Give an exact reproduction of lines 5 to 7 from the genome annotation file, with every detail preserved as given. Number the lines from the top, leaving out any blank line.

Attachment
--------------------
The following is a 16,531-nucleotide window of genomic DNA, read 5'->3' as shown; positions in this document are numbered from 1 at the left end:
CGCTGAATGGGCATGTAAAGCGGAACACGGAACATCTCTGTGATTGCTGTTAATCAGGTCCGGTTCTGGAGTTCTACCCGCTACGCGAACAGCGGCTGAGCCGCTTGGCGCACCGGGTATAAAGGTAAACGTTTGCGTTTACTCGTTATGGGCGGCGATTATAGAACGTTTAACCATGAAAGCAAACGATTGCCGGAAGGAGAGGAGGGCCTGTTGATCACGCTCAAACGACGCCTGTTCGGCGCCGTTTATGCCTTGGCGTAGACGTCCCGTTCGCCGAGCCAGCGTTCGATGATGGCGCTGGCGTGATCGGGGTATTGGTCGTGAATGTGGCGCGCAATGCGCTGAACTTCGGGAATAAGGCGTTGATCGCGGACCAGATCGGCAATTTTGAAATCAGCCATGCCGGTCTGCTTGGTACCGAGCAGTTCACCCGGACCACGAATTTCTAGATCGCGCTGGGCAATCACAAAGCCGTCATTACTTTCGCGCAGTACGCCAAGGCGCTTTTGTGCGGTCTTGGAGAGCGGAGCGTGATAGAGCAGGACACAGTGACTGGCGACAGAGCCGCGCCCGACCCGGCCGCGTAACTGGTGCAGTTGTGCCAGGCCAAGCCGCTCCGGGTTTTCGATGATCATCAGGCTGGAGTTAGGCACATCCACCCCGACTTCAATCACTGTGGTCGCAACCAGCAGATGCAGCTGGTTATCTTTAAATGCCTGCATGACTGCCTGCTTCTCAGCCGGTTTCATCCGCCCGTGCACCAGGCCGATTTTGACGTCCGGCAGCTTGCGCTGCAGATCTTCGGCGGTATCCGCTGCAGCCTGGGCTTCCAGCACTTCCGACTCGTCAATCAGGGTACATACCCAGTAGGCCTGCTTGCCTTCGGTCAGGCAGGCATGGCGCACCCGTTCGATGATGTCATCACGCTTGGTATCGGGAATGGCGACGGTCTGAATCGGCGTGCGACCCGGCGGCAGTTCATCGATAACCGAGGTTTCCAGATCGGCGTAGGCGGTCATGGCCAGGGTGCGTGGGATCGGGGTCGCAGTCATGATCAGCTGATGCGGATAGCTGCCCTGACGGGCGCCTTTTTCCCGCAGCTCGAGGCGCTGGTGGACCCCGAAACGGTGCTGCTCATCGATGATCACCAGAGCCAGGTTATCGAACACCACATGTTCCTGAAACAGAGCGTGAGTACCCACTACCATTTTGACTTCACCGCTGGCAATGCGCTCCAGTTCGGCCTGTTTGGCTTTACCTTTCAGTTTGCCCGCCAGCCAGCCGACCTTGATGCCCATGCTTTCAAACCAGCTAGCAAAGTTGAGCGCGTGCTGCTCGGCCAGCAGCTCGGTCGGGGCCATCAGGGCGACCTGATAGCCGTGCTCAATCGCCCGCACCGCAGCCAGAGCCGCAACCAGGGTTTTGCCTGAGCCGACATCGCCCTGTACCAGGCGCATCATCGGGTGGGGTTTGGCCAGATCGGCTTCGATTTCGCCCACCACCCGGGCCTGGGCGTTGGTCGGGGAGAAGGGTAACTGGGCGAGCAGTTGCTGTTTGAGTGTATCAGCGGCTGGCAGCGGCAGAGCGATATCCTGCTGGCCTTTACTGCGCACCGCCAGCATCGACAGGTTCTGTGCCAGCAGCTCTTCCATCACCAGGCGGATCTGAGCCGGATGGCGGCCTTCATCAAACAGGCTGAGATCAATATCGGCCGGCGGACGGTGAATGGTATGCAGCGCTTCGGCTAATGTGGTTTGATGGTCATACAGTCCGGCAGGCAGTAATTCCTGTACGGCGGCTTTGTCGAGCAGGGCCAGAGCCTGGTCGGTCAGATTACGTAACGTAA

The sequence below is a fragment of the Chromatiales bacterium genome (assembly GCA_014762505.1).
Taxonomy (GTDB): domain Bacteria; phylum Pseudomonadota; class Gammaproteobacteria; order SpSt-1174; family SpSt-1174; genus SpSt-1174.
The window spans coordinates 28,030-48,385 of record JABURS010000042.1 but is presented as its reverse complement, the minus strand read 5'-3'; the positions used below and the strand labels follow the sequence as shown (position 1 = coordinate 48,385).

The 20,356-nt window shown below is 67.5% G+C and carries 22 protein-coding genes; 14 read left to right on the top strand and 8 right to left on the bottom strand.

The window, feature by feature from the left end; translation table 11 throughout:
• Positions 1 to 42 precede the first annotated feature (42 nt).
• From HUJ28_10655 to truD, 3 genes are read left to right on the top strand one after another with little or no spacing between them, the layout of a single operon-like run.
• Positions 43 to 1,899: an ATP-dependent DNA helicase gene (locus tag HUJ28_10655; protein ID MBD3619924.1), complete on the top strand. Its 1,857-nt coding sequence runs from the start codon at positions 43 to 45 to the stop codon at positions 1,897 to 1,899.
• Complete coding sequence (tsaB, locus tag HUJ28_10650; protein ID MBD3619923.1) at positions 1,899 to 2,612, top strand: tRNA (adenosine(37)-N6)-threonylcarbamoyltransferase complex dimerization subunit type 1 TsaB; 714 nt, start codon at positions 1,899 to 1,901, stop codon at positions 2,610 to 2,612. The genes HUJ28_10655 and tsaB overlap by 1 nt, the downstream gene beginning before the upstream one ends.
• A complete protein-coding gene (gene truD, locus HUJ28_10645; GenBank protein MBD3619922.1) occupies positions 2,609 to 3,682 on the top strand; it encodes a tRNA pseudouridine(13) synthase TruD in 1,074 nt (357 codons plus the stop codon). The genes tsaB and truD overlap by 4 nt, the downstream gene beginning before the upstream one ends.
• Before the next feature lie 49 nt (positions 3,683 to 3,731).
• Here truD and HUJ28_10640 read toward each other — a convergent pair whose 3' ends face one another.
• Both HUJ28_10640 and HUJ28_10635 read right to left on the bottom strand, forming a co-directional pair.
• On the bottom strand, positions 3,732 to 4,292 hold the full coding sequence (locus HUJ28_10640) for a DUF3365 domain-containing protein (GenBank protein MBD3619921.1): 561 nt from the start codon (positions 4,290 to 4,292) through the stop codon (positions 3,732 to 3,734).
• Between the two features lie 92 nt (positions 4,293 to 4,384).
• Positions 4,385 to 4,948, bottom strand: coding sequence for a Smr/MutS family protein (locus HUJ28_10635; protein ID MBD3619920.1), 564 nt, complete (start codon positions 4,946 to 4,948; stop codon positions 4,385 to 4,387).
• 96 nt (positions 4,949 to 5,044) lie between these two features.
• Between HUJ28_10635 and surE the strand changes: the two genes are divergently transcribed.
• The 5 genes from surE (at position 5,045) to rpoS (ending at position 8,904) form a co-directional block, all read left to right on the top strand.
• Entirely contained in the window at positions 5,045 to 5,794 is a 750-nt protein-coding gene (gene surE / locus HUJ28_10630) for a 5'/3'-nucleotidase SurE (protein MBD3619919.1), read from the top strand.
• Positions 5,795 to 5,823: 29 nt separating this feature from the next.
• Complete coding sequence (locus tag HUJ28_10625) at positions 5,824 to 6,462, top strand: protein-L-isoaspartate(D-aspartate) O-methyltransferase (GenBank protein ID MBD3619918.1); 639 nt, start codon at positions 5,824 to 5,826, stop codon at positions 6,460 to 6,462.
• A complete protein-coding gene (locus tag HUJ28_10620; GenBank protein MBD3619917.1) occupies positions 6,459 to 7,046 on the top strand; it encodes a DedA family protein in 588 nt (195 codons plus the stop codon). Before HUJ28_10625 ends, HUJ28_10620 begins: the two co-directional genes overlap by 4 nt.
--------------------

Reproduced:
The window spans coordinates 28,030-48,385 of record JABURS010000042.1 but is presented as its reverse complement, the minus strand read 5'-3'; the positions used below and the strand labels follow the sequence as shown (position 1 = coordinate 48,385).

The 20,356-nt window shown below is 67.5% G+C and carries 22 protein-coding genes; 14 read left to right on the top strand and 8 right to left on the bottom strand.

The window, feature by feature from the left end; translation table 11 throughout: